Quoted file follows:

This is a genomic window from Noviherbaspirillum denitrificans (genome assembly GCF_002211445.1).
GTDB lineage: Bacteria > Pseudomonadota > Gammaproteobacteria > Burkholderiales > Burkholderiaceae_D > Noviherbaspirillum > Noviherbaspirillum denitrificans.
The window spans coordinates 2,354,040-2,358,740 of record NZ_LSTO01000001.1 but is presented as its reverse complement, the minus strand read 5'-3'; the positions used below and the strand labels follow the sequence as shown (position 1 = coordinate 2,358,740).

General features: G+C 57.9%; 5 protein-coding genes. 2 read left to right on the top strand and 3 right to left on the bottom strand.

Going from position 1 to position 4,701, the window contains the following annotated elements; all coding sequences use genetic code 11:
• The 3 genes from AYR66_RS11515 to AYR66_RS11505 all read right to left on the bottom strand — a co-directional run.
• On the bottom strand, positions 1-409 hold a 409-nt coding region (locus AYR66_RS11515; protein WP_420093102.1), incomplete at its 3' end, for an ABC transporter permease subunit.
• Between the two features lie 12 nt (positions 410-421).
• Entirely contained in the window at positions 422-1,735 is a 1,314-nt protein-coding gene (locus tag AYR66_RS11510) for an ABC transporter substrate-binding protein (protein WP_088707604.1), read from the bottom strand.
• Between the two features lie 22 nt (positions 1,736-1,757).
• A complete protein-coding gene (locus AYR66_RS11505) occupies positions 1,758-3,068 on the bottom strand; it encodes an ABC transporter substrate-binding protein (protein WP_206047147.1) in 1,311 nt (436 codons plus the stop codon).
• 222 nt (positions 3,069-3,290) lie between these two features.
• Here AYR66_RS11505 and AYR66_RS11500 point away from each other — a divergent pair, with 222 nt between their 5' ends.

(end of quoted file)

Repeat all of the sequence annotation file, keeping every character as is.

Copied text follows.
This is a genomic window from Noviherbaspirillum denitrificans (genome assembly GCF_002211445.1).
GTDB lineage: Bacteria > Pseudomonadota > Gammaproteobacteria > Burkholderiales > Burkholderiaceae_D > Noviherbaspirillum > Noviherbaspirillum denitrificans.
The window spans coordinates 2,354,040-2,358,740 of record NZ_LSTO01000001.1 but is presented as its reverse complement, the minus strand read 5'-3'; the positions used below and the strand labels follow the sequence as shown (position 1 = coordinate 2,358,740).

General features: G+C 57.9%; 5 protein-coding genes. 2 read left to right on the top strand and 3 right to left on the bottom strand.

Going from position 1 to position 4,701, the window contains the following annotated elements; all coding sequences use genetic code 11:
• The 3 genes from AYR66_RS11515 to AYR66_RS11505 all read right to left on the bottom strand — a co-directional run.
• On the bottom strand, positions 1-409 hold a 409-nt coding region (locus AYR66_RS11515; protein WP_420093102.1), incomplete at its 3' end, for an ABC transporter permease subunit.
• Between the two features lie 12 nt (positions 410-421).
• Entirely contained in the window at positions 422-1,735 is a 1,314-nt protein-coding gene (locus tag AYR66_RS11510) for an ABC transporter substrate-binding protein (protein WP_088707604.1), read from the bottom strand.
• Between the two features lie 22 nt (positions 1,736-1,757).
• A complete protein-coding gene (locus AYR66_RS11505) occupies positions 1,758-3,068 on the bottom strand; it encodes an ABC transporter substrate-binding protein (protein WP_206047147.1) in 1,311 nt (436 codons plus the stop codon).
• 222 nt (positions 3,069-3,290) lie between these two features.
• Here AYR66_RS11505 and AYR66_RS11500 point away from each other — a divergent pair, with 222 nt between their 5' ends.